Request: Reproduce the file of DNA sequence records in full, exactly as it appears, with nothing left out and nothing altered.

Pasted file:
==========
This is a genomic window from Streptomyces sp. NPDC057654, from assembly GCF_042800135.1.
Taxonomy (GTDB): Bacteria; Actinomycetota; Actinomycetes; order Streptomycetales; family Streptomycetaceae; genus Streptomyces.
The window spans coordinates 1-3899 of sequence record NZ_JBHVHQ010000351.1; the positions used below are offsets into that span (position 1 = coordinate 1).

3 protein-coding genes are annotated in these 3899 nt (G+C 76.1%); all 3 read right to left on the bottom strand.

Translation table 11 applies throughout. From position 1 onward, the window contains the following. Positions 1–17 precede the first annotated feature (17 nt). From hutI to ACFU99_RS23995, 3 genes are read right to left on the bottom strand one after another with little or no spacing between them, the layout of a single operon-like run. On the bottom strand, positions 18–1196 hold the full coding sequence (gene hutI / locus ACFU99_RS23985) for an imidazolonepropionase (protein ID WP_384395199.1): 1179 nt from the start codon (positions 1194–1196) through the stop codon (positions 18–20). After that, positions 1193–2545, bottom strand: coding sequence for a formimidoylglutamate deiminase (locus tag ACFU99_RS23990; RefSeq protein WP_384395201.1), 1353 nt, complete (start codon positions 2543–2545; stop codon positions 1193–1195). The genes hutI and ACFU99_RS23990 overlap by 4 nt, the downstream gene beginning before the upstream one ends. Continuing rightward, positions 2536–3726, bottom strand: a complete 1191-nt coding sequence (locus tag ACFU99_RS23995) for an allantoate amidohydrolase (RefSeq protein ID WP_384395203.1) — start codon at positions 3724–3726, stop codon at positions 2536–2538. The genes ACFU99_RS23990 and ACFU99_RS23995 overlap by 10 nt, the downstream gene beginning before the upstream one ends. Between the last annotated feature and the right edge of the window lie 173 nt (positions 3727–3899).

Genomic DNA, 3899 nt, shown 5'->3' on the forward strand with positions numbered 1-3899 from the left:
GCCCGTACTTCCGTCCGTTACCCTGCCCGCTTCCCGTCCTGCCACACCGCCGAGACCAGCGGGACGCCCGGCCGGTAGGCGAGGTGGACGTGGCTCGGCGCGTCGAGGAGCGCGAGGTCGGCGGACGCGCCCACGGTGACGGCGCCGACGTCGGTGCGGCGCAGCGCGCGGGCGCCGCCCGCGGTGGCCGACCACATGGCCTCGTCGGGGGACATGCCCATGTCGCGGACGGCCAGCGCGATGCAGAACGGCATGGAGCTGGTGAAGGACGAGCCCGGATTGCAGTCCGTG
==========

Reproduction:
This is a genomic window from Streptomyces sp. NPDC057654, from assembly GCF_042800135.1.
Taxonomy (GTDB): Bacteria; Actinomycetota; Actinomycetes; order Streptomycetales; family Streptomycetaceae; genus Streptomyces.
The window spans coordinates 1-3899 of sequence record NZ_JBHVHQ010000351.1; the positions used below are offsets into that span (position 1 = coordinate 1).

3 protein-coding genes are annotated in these 3899 nt (G+C 76.1%); all 3 read right to left on the bottom strand.

Translation table 11 applies throughout. From position 1 onward, the window contains the following. Positions 1–17 precede the first annotated feature (17 nt). From hutI to ACFU99_RS23995, 3 genes are read right to left on the bottom strand one after another with little or no spacing between them, the layout of a single operon-like run. On the bottom strand, positions 18–1196 hold the full coding sequence (gene hutI / locus ACFU99_RS23985) for an imidazolonepropionase (protein ID WP_384395199.1): 1179 nt from the start codon (positions 1194–1196) through the stop codon (positions 18–20). After that, positions 1193–2545, bottom strand: coding sequence for a formimidoylglutamate deiminase (locus tag ACFU99_RS23990; RefSeq protein WP_384395201.1), 1353 nt, complete (start codon positions 2543–2545; stop codon positions 1193–1195). The genes hutI and ACFU99_RS23990 overlap by 4 nt, the downstream gene beginning before the upstream one ends. Continuing rightward, positions 2536–3726, bottom strand: a complete 1191-nt coding sequence (locus tag ACFU99_RS23995) for an allantoate amidohydrolase (RefSeq protein ID WP_384395203.1) — start codon at positions 3724–3726, stop codon at positions 2536–2538. The genes ACFU99_RS23990 and ACFU99_RS23995 overlap by 10 nt, the downstream gene beginning before the upstream one ends. Between the last annotated feature and the right edge of the window lie 173 nt (positions 3727–3899).

Genomic DNA, 3899 nt, shown 5'->3' on the forward strand with positions numbered 1-3899 from the left:
GCCCGTACTTCCGTCCGTTACCCTGCCCGCTTCCCGTCCTGCCACACCGCCGAGACCAGCGGGACGCCCGGCCGGTAGGCGAGGTGGACGTGGCTCGGCGCGTCGAGGAGCGCGAGGTCGGCGGACGCGCCCACGGTGACGGCGCCGACGTCGGTGCGGCGCAGCGCGCGGGCGCCGCCCGCGGTGGCCGACCACATGGCCTCGTCGGGGGACATGCCCATGTCGCGGACGGCCAGCGCGATGCAGAACGGCATGGAGCTGGTGAAGGACGAGCCCGGATTGCAGTCCGTG